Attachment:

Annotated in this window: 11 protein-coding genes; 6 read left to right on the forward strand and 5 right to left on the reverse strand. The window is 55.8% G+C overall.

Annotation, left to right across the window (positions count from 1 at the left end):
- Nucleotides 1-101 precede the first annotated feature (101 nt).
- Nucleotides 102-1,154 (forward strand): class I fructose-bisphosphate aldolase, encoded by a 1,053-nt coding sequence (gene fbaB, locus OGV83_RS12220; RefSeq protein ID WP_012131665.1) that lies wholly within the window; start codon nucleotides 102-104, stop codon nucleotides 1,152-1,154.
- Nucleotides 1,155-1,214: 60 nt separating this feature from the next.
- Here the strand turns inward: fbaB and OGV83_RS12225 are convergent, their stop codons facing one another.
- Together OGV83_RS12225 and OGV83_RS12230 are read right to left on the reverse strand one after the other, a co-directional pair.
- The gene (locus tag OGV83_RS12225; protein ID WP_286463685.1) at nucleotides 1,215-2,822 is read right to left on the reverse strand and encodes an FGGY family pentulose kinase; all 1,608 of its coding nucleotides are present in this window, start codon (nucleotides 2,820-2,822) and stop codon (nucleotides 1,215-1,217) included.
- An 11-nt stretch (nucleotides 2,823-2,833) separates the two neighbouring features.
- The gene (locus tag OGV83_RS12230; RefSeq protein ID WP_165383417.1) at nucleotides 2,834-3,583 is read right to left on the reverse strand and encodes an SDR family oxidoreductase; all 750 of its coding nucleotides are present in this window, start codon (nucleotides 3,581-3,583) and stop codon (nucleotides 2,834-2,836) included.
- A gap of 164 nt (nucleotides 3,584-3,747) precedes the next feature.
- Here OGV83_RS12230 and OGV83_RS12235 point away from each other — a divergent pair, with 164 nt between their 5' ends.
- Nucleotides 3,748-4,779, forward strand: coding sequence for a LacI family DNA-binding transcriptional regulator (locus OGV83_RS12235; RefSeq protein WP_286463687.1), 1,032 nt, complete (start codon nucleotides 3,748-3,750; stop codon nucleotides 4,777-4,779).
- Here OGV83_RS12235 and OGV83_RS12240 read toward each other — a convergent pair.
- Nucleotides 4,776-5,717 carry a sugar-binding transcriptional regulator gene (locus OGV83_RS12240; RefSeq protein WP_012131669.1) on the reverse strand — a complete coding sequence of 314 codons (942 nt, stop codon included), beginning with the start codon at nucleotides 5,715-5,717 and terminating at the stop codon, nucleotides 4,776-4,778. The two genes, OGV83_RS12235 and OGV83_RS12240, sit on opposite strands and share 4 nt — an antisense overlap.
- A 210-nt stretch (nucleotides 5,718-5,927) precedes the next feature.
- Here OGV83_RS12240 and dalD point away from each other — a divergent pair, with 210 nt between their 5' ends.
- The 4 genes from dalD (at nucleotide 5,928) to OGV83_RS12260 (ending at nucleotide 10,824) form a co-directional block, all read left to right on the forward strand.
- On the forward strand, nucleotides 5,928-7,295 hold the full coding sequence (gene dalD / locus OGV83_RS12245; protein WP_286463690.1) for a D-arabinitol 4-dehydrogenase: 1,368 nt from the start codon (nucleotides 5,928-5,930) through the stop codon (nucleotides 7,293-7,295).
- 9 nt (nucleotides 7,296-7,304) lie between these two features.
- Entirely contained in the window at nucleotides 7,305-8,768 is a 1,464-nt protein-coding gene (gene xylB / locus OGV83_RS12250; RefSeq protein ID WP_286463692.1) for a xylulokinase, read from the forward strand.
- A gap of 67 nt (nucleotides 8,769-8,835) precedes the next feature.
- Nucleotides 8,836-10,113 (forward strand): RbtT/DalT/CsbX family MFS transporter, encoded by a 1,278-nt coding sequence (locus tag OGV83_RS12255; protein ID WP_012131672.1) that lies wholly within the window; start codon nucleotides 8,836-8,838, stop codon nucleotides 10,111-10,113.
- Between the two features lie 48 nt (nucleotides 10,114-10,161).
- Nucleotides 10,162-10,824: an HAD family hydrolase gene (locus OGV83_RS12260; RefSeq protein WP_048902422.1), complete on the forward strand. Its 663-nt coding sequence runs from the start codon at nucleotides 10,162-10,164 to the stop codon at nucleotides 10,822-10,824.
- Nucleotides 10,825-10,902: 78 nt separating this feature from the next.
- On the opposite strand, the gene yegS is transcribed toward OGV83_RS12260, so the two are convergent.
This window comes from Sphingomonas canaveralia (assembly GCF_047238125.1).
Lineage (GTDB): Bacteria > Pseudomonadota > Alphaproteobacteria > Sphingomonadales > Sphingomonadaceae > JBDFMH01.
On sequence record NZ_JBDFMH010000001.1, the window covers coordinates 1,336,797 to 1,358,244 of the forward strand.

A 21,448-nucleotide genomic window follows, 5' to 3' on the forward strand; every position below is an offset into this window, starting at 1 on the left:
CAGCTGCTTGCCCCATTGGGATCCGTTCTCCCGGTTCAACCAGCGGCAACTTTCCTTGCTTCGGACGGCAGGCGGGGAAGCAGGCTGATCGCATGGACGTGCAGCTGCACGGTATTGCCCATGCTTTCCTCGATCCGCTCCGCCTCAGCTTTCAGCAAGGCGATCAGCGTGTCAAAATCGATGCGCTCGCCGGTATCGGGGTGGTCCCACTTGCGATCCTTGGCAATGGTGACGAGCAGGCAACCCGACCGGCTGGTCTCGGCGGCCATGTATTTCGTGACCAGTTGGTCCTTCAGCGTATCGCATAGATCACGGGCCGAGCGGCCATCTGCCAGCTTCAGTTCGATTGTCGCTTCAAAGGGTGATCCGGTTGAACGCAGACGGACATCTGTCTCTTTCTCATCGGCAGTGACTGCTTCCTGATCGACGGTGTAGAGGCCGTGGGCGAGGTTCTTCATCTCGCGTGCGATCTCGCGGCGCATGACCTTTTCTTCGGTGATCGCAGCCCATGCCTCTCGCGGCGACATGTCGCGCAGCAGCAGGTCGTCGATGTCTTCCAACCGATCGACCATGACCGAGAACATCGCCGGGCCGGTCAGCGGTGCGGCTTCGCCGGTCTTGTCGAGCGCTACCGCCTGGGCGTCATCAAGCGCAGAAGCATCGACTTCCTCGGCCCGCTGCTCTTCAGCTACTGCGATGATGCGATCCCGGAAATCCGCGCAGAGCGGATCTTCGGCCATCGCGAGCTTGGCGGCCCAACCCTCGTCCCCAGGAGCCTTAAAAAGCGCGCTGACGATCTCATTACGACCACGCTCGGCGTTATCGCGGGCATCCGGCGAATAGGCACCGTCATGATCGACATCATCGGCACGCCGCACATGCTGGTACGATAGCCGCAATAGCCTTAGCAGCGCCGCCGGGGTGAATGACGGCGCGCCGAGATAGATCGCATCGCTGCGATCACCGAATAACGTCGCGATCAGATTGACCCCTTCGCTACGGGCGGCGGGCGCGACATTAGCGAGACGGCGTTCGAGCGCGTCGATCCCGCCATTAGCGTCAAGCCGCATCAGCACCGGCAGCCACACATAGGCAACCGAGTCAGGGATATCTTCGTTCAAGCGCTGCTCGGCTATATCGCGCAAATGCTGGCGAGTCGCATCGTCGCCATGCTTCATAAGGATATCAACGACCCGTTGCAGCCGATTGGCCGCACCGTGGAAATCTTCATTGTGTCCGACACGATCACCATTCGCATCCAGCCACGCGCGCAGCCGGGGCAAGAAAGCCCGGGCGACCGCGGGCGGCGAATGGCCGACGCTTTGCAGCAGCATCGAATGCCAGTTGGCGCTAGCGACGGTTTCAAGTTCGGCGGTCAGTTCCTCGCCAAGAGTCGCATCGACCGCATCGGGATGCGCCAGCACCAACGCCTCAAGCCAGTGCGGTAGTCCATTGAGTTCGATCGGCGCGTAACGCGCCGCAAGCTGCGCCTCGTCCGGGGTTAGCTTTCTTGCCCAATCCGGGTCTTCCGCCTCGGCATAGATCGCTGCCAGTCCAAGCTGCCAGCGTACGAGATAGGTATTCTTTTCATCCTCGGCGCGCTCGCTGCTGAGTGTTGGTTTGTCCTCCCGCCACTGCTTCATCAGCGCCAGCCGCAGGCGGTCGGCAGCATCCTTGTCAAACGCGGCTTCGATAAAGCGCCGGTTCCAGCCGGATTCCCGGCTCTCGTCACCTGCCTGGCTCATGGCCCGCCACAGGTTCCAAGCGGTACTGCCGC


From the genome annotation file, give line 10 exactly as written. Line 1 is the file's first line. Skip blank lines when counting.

- The gene (locus tag OGV83_RS12230; RefSeq protein ID WP_165383417.1) at nucleotides 2,834-3,583 is read right to left on the reverse strand and encodes an SDR family oxidoreductase; all 750 of its coding nucleotides are present in this window, start codon (nucleotides 3,581-3,583) and stop codon (nucleotides 2,834-2,836) included.